Budget brides, say I, consider becoming bartering brides. Twistie touched on the topic a while back, but I’ll admit that I’ve been kind of a skeptic when it comes to bartering for wedding services and accessories. Bartering suggests a more casual arrangement than one might typically have with a professional wedding vendor, and what if one doesn’t have that much to offer in exchange?
Kerry Coryell might say don’t sell yourself short. She put off her wedding a decade ago when her mom got meningitis and she became her mom’s full-time caretaker. Now that she’s finally able to plan her that long awaited wedding, she’s not going to let a little something like a lack of fundage get in the way of her dreams.
About a month ago, her girlfriend Rebecca Dever sent her an e-mail with a link to photos of a fairy tale wedding shot in Cabo by Lake Forest photographer Bob Ortiz. One of the photos even captured teardrops of happiness welling up in the eyes of the bride as she said her vows.
Kerry’s first thought: Why is my friend torturing me? Her second thought: Why can’t I have a wedding like this? But then Kerry had another thought. It was actually the same thought, but with a more positive spin.
Why CAN’T I have a wedding like this?
In a revelatory flash, Kerry recalled her dental victory. She went to her computer and banged out [a Craigslist] ad. It’s quite possibly one of the longest ads in the history of Craigslist (three pages printed out), but here’s an excerpt: “I am not at all superficial and my clothes usually come from garage sales. I never ask for anything for myself… but this day… just this one day, I want it to be mine, without limits, without settling. I hope you can help me.”
In exchange, she writes, she can sew you drapes, make you a homemade piñata, baby-sit your kids, organize your closets, mow your yard, put on your garage sale, walk your dog, cut your husband’s hair. The list goes on. The ad was posted nearly a month ago. To those who have sent her comments pointing out that the Justice of the Peace costs 50 bucks so get over yourself and your fancy wedding, she has a message:
“I would never tell anybody how little, or big, to dream.”
But overwhelmingly, the responses Coryell received have been positive. The morning after she posted her ad, a DJ wrote her saying that he’d be pleased to work her wedding reception for free, no actual bartering required. That DJ found her a videographer and a ceremony musician. Offers rolled in for tanning, teeth whitening, fake eyelashes, flowers, a caterer and a minister… and that photographer she loved so much?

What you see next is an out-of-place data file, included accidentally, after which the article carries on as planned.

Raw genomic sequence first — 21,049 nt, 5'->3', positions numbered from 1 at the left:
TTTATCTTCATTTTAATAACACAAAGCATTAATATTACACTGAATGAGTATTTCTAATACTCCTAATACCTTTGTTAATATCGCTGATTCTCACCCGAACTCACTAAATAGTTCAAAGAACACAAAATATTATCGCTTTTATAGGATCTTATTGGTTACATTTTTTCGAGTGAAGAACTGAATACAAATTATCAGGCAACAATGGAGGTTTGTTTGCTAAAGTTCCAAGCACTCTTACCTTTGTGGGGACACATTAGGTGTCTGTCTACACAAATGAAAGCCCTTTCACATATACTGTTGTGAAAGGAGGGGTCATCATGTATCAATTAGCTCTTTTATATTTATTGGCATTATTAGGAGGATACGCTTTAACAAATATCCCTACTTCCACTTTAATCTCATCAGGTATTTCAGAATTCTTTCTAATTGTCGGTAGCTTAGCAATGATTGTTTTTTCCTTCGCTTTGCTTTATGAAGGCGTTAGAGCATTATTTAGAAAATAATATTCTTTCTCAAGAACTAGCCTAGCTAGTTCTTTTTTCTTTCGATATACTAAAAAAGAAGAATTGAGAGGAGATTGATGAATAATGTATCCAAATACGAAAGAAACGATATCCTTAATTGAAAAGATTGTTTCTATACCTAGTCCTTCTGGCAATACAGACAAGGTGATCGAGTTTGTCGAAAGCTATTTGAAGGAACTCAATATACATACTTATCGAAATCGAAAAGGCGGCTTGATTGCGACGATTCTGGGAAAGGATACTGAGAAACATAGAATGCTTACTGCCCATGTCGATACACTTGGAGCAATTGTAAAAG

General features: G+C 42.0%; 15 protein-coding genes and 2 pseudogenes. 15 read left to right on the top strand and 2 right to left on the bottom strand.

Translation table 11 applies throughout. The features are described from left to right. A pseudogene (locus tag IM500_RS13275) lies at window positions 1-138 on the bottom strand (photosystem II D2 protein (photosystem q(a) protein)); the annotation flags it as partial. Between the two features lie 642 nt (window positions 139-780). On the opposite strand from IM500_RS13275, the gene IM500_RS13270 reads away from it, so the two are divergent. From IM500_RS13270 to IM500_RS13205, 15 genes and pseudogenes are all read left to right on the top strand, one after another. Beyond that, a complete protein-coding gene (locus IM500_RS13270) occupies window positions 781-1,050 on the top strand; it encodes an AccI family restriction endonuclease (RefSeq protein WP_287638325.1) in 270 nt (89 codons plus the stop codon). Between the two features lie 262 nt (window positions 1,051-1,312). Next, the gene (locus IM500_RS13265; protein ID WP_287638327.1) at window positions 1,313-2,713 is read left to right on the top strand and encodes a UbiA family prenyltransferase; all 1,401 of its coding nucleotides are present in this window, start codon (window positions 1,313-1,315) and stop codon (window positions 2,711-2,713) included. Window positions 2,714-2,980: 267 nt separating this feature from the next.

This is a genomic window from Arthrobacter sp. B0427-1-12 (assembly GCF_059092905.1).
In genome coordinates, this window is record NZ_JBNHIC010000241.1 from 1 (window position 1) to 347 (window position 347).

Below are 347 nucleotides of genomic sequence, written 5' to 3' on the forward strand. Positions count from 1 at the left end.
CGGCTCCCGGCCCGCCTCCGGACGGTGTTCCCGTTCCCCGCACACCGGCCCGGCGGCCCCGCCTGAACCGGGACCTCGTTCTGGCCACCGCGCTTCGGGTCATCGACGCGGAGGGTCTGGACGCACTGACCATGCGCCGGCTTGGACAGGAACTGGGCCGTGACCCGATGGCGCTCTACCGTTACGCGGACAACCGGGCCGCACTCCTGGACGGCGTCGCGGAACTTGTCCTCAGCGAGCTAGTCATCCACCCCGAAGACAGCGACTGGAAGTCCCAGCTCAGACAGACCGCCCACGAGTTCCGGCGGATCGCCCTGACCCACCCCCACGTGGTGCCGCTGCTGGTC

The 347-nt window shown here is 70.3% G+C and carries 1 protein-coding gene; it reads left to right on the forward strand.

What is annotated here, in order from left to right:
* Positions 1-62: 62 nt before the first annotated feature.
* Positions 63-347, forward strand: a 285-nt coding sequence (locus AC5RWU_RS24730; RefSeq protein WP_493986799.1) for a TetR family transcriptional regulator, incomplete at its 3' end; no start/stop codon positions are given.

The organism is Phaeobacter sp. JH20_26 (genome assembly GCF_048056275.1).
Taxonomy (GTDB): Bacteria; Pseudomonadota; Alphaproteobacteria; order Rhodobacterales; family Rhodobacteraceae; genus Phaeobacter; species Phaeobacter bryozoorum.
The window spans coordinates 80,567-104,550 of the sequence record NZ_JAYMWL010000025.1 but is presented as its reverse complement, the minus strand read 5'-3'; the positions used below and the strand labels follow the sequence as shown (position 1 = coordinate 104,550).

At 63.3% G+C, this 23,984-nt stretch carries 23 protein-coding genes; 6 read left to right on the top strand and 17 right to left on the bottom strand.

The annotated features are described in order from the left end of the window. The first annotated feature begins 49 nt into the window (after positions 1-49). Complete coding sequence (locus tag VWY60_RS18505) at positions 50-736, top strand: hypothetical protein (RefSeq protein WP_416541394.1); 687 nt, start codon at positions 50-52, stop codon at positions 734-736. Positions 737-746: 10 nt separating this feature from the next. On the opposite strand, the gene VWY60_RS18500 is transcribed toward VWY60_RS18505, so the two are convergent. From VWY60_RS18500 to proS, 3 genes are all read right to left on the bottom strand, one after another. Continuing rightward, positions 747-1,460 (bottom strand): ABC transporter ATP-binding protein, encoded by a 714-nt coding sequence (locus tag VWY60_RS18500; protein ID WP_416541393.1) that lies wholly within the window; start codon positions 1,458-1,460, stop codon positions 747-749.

Yep. He’s shooting her wedding.
It’s a sweet story, though a tad unusual. You see, Coryell had a heartwarming tale that moved a lot of folks to give away their vendor services for free. And Coryell had previous experience with bartering, having successfully traded office remodeling services for $8,000 worth of dental work.
If you’re thinking of becoming a bartering bride, keep in mind that you’ll probably actually have to work in return for catering or your wedding gown. Maybe that means cleaning someone’s house every week for two months or alter someone’s stash of old clothes or babysit or whatever. Make sure you actually have the time, energy, and skills to deliver on your side of the bargain. Barters between professionals tend to work best; for example, you’re a pro carpenter or graphic designer or editor offering your services to a pro florist or caterer or dressmaker.
And, as La BellaDonna notes in the post linked above, because here in the US bartered goods and services are taxable. Finally, be careful who you partner up with when you’re bartering for the big day. Only book a wedding professional you would otherwise book, all things being equal. Some less than savory people may take advantage of you because you’re swapping services or stuff instead of exchanging cold hard cash. Draw up a contract, just to be sure. There’s at least one site that is supposed to help bartering brides find vendors, but it’s not very active. Try Craiglist first.
I didn’t mean to make wedding bartering sound scary, because it really is a great way to work with people to have a wedding that might otherwise be out of your financial reach. I didn’t barter for anything — my pro skillset is that possessed by a zillion other writing and lit. majors — but I’d love to hear from those brides who did in the comments!